How to Pull Off the Ultimate Turkey Trip by Bike and Boat
Outside Bodrum, Turkey, a hesitant cyclist leaves his comfort zone and discovers ancient temples, unparalleled hospitality, and — with the help of his companions — a newfound sense of self-reliance.
Editor’s Note: Travel might be complicated right now, but use our inspirational trip ideas to plan ahead for your next bucket list adventure.
The first thing you need to know is that I’m not a cyclist. My occasional rides are by bike share, a short two- mile trip to the office or maybe to a restaurant near my home. I don’t wear spandex, least of all out in public. Yet there I was, wiping the sweat from my face while standing on top of a Byzantine aqueduct not far from Bodrum, Turkey, with nine people I’d met only a few days before. Ahead of us was the steep hill that we’d have to conquer before reaching a lookout in the village of Alatepe, from where the Aegean would unfurl like a vast azure carpet.
We were loving it — not least because our small band was one of the first groups to make this particular trip. We’d come to Turkey with the luxury bike-tour operator DuVine, which has been around since 1996 but only recently launched this itinerary. The plan was to cover lots of ground by bike during our seven-night visit but return every evening to the same gulet, or wooden Turkish yacht, fitted with creature comforts like hot showers and Wi-Fi.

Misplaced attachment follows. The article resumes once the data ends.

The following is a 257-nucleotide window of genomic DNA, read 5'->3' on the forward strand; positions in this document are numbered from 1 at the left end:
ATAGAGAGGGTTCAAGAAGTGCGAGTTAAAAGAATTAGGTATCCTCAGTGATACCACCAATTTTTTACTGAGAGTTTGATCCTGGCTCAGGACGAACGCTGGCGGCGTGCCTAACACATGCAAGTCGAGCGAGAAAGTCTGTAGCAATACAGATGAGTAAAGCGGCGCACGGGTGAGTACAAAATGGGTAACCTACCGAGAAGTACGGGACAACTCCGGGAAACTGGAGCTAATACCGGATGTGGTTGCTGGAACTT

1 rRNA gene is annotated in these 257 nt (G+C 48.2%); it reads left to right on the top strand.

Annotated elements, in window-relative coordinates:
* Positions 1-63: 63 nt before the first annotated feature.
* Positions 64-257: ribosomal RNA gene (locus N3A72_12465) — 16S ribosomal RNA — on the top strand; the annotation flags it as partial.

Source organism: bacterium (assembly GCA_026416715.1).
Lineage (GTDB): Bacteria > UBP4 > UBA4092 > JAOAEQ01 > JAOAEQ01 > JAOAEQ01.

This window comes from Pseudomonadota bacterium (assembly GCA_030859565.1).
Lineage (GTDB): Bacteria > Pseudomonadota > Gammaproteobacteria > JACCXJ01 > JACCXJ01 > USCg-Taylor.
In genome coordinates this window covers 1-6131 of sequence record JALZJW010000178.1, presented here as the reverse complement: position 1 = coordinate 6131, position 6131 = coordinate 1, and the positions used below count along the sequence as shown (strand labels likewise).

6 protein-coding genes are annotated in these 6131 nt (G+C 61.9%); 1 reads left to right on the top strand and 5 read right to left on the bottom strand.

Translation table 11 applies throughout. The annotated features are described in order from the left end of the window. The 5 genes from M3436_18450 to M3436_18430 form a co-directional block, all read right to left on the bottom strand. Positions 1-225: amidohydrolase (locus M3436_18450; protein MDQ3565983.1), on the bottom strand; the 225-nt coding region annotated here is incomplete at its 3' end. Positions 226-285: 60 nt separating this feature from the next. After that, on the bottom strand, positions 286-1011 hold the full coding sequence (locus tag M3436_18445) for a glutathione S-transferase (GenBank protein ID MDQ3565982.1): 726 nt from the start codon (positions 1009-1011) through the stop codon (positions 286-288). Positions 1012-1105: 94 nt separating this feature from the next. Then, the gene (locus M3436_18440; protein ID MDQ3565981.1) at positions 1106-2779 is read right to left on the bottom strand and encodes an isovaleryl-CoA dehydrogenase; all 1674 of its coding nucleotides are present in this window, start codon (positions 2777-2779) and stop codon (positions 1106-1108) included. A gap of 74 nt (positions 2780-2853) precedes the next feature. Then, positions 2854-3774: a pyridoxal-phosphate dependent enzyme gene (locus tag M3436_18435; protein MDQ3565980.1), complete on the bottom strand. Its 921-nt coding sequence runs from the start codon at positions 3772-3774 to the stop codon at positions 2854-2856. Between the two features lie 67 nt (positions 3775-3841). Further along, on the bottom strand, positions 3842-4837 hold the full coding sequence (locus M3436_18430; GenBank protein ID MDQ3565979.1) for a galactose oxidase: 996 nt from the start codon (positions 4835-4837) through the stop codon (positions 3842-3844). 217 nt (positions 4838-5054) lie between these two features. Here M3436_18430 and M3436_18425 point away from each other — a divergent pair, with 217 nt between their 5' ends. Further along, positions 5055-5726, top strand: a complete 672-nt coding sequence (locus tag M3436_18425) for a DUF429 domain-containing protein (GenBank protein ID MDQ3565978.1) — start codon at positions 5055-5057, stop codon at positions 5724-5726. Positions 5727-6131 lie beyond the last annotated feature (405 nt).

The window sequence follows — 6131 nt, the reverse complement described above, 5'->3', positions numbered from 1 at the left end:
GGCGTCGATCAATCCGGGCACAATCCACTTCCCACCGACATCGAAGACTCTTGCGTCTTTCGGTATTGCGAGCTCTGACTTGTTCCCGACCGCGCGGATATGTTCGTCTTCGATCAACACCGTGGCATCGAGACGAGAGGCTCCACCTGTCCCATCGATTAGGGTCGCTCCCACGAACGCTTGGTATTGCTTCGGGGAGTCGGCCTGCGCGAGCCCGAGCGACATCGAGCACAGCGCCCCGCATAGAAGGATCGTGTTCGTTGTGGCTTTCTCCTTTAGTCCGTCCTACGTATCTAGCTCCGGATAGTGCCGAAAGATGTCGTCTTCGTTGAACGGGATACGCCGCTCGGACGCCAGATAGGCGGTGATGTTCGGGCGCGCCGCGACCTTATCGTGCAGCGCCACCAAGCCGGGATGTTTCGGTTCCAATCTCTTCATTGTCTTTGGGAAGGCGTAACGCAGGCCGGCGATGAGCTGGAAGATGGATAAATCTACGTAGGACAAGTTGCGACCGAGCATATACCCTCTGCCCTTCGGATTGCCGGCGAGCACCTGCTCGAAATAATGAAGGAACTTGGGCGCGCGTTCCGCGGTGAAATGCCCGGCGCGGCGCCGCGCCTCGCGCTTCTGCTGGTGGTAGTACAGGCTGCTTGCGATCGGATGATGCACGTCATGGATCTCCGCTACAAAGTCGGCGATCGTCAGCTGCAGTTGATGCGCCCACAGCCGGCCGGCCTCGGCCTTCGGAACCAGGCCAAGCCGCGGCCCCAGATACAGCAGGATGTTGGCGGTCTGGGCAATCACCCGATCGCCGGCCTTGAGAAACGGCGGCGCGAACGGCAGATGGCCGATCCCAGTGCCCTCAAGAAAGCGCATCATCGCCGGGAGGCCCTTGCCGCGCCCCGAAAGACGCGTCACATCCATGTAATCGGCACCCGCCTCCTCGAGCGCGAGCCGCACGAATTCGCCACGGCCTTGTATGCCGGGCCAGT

Each day, we’d set out for three to five hours of riding, making stops for snacks like gözeleme, flatbread stuffed with spinach or cheese. One afternoon, we had lunch at a seaside restaurant serving marinated shrimp, charred octopus, and koruk, a seagrass unique to this corner of Turkey. Another day, we visited the home of a Kurdish filmmaker named Sava Baykal and his wife, Gamze, who’d left behind their harried city lives in Ankara for the quiet village of Yaziköy, where they now raise chickens and were happy to share a pile of lentil köfte, pan-fried lamb, and stuffed grape leaves.
Around mid-afternoon, we’d plunge into the Mediterranean before climbing aboard our six-cabin vessel. Salty air tousling our hair, we’d sail onward through the waters surrounding the Datça Peninsula, including the Gulf of Gökova, a narrow, yacht-dotted bay that stretches about 60 miles along the southwestern corner of Turkey. Wherever the captain happened to drop anchor, we’d tuck in to dinners of local staples like smoky eggplant and grilled fish. Most nights, I swam under the stars, marveling at how the same water that had felt so cool during the day could feel like a warm bath at night.
The pre-trip fears I’d had about being a sometime cyclist joining a bunch of experts proved to be unwarranted. I was solidly in the middle of the pack in terms of endurance. (For those who wanted an extra boost, e-bikes were available, which one Kiwi was happy to take advantage of to speed past her husband.) But, from the start, it was a judgment-free zone, where a fast camaraderie motivated all of us to pedal harder than we ever had.
Before we rode a single mile, we’d spent our first night anchored a few hundred feet off Marmaris, a popular resort town where neon greens and reds from nightclubs mix with the pale orange glow of streetlights along the crescent-shaped waterfront. Early the next morning, the cove resonated with more tranquil sound — an imam’s call to prayer. The rising sun changed the distant mountain silhouettes into muscular bluffs and sculpted hills.